- As concerns over the spread of coronavirus rise, analysts at Bernstein said consumption of shelf-stable and frozen packaged foods will temporarily increase as consumers prepare for potential quarantines, according to Food Navigator.
- The Bernstein report said this boost will likely benefit companies such as Campbell Soup, Conagra Brands in frozen, General Mills and Kellogg in cereal, Mondelez International and Kellogg in crackers, J.M. Smucker in peanut butter, jams and jellies, and Kraft Heinz in macaroni and cheese. But the analysts "do not expect any material impact on U.S. food companies' sales on a full-year basis at this stage."
- Campbell Soup said last week that it is increasing production after already noticing a surge in demand from both online and brick-and-mortar retailers. "We’ve upped that level of production to be able to maximize our inventory to be prepared for whatever unfolds here,” Campbell Soup's CEO Mark Clouse told CNBC.
As the number of coronavirus cases in the U.S. continues to increase, consumers are flocking to grocery stores to prepare for a potential quarantine. From canned goods to cleaning supplies, Americans are stockpiling and emptying shelves in some areas. Analysts are predicting that this trend will help boost sales for some CPG companies in the near term.
The New York Times reported Monday there are at least 539 coronavirus cases across 34 states in the U.S. with 22 deaths reported. Various shelf-stable and frozen products from CPG companies like Campbell Soup, Conagra Brands, General Mills, Kellogg and Kraft Heinz are expected to see an increase in sales as more states issue emergencies and the outbreak spreads. Some grocery stores, such as Costco, are also seeing a sales boost from panic shopping.
Although there is increased demand for CPG companies producing frozen and canned goods, there are challenges with production and international sales. Many companies have facilities in other countries where the coronavirus is more widespread, and it has already had a major impact on workers and their supply chain.
CPG companies in the U.S., including Coca-Cola, Mondelez and General Mills, said in mid-February that the epidemic has reduced sales in China where the outbreak started. Companies and analysts have cautioned that the outbreak could become a big financial drag to their business the longer it lasts and that it will likely overpower the short-term benefit that increased sales could bring.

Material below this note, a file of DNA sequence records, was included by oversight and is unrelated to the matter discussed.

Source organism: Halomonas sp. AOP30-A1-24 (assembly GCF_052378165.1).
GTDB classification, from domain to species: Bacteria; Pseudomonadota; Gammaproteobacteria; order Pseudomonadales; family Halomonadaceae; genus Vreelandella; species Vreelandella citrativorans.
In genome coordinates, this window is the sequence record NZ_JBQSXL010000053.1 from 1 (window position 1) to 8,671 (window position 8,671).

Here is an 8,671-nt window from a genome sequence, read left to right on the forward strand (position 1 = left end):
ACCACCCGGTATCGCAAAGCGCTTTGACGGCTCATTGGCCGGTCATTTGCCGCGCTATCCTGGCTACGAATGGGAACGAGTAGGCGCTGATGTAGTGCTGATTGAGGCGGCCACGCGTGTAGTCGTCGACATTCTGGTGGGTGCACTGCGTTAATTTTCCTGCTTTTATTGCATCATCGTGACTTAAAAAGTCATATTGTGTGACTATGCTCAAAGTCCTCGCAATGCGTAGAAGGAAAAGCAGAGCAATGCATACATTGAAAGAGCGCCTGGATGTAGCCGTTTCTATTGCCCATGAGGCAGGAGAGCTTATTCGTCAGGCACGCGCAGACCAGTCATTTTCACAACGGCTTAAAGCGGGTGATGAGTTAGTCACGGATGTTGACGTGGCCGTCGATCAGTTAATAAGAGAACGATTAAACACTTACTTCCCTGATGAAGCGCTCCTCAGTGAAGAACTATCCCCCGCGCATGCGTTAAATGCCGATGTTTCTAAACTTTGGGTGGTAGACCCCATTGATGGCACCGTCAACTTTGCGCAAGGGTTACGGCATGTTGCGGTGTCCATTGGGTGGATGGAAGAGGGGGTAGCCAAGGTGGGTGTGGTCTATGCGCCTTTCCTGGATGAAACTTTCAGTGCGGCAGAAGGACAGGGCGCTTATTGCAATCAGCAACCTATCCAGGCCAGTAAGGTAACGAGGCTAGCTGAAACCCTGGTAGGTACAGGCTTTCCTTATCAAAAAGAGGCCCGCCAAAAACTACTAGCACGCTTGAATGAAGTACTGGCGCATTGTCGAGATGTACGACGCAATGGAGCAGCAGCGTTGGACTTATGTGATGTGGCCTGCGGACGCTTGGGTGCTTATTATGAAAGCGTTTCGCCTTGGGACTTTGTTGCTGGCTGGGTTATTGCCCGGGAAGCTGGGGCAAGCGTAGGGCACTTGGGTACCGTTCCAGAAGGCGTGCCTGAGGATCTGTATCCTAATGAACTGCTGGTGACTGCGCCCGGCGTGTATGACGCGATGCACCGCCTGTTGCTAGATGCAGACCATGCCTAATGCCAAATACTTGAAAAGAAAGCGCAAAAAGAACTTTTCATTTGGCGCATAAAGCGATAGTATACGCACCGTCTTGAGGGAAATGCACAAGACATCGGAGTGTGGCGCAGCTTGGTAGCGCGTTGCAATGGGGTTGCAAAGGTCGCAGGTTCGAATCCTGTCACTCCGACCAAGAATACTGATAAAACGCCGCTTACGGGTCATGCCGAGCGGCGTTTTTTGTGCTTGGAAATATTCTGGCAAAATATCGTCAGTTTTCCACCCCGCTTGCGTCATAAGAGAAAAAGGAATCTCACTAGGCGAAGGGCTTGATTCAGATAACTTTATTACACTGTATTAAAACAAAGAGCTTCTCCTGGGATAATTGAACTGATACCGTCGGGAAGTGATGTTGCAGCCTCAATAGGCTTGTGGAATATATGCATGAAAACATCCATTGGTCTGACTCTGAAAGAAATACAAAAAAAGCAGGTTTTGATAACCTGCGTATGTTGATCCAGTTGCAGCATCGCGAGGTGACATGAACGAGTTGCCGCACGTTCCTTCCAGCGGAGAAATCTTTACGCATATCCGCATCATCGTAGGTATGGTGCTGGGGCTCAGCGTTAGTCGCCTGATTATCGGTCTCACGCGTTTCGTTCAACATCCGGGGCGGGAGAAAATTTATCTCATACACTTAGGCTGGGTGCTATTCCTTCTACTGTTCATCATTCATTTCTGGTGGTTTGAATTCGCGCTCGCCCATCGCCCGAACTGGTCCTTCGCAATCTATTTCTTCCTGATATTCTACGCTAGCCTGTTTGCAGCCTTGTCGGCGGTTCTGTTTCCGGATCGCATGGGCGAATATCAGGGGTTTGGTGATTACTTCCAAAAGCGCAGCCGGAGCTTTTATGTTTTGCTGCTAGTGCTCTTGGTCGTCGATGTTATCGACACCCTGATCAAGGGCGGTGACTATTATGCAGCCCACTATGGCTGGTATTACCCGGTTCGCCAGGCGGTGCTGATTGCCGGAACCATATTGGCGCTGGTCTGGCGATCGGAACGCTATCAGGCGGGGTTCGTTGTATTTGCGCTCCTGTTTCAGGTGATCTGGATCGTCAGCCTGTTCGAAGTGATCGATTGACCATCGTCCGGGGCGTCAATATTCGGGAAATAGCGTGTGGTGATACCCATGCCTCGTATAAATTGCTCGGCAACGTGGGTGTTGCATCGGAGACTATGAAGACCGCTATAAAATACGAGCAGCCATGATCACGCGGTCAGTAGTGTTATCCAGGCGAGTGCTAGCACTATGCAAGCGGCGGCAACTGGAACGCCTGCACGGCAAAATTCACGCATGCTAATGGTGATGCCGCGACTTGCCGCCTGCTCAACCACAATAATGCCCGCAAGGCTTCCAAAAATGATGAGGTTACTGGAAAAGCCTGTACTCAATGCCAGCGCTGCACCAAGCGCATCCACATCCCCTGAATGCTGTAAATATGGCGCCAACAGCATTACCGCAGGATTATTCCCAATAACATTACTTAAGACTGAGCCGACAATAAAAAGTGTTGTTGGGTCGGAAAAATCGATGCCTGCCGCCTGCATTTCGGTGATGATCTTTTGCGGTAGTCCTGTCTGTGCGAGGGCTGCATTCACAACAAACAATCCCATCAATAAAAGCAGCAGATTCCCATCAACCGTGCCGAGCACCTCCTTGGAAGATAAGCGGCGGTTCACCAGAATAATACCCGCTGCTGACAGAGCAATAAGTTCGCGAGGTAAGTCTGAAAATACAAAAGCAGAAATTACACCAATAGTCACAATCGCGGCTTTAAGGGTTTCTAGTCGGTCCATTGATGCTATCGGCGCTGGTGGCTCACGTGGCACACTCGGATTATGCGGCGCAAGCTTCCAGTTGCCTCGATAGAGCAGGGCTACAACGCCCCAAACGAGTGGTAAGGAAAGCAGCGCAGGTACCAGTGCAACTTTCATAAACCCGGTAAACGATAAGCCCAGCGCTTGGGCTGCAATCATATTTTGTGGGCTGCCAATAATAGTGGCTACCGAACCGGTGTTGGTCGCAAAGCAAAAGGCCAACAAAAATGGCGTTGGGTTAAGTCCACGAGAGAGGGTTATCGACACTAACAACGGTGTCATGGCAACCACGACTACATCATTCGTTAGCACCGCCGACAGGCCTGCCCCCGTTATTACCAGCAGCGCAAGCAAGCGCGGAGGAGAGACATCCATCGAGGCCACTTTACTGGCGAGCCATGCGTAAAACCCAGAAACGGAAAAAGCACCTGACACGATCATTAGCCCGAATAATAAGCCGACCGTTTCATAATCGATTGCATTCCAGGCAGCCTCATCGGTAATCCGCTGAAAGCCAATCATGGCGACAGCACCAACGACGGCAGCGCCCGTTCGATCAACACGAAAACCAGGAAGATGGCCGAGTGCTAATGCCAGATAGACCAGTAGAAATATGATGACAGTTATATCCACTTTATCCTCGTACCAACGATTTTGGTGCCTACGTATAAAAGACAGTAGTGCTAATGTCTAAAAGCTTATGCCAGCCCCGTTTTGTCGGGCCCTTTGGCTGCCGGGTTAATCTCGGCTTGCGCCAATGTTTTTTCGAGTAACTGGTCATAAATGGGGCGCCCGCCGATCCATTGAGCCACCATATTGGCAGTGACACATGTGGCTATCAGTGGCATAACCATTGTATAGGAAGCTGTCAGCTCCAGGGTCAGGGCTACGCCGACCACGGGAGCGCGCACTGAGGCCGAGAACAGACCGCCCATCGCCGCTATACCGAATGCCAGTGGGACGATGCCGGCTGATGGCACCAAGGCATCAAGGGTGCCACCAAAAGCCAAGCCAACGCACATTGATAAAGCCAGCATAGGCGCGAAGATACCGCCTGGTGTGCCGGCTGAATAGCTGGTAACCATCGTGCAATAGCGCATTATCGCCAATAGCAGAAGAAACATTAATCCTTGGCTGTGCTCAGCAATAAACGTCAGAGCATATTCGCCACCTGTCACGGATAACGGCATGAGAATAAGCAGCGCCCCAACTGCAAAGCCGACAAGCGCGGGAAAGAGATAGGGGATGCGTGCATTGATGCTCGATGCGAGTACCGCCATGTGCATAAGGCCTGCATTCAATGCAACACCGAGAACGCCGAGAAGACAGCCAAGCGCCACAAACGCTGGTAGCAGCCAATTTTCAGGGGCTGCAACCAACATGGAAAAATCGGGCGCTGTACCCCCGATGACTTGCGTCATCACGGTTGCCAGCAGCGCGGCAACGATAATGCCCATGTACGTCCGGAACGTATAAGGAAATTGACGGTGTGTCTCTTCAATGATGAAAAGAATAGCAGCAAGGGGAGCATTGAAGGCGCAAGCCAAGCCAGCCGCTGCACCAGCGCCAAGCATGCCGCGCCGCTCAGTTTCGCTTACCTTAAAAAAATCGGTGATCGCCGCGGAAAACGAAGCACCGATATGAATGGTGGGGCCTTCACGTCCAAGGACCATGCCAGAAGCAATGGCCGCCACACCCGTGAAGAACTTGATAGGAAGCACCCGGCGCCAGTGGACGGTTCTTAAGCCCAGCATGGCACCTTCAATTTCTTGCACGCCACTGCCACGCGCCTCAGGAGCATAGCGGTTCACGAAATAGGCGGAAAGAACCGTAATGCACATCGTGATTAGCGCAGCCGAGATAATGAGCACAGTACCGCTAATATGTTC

But the more prepared companies are for the increased demand, the better off they could be. Campbell Soup's CEO Mark Clouse told CNBC the company is speaking with retailers to better understand what demand could look like and to try to prevent any supply chain interruptions. Only about 10% of Campbell Soup's products are sourced outside of the U.S., with less than 2% in China, so that could help the company keep shelves stocked. Many other businesses source more of their products outside of the U.S., which will likely create more difficult conditions.
The Bernstein report also cautioned that Big Food companies with a lot of involvement in the foodservice channel could face challenges if the outbreak continues to spread in the U.S. because consumers may not want to go out to eat. Analysts said companies like Beyond Meat, Tyson Foods and McCormick are the most exposed to disruption in that segment.
And it's not just large food companies that are feeling the impact of the outbreak. The annual trade show Natural Products Expo West was postponed indefinitiely last week because of coronavirus concerns, which has hurt many smaller food and beverage businesses financially. Like many sectors throughout the word, the food and beverage space is feeling the impact from the outbreak with companies keeping a close watch on what a prolonged spread of the coronavirus could have on their businesses.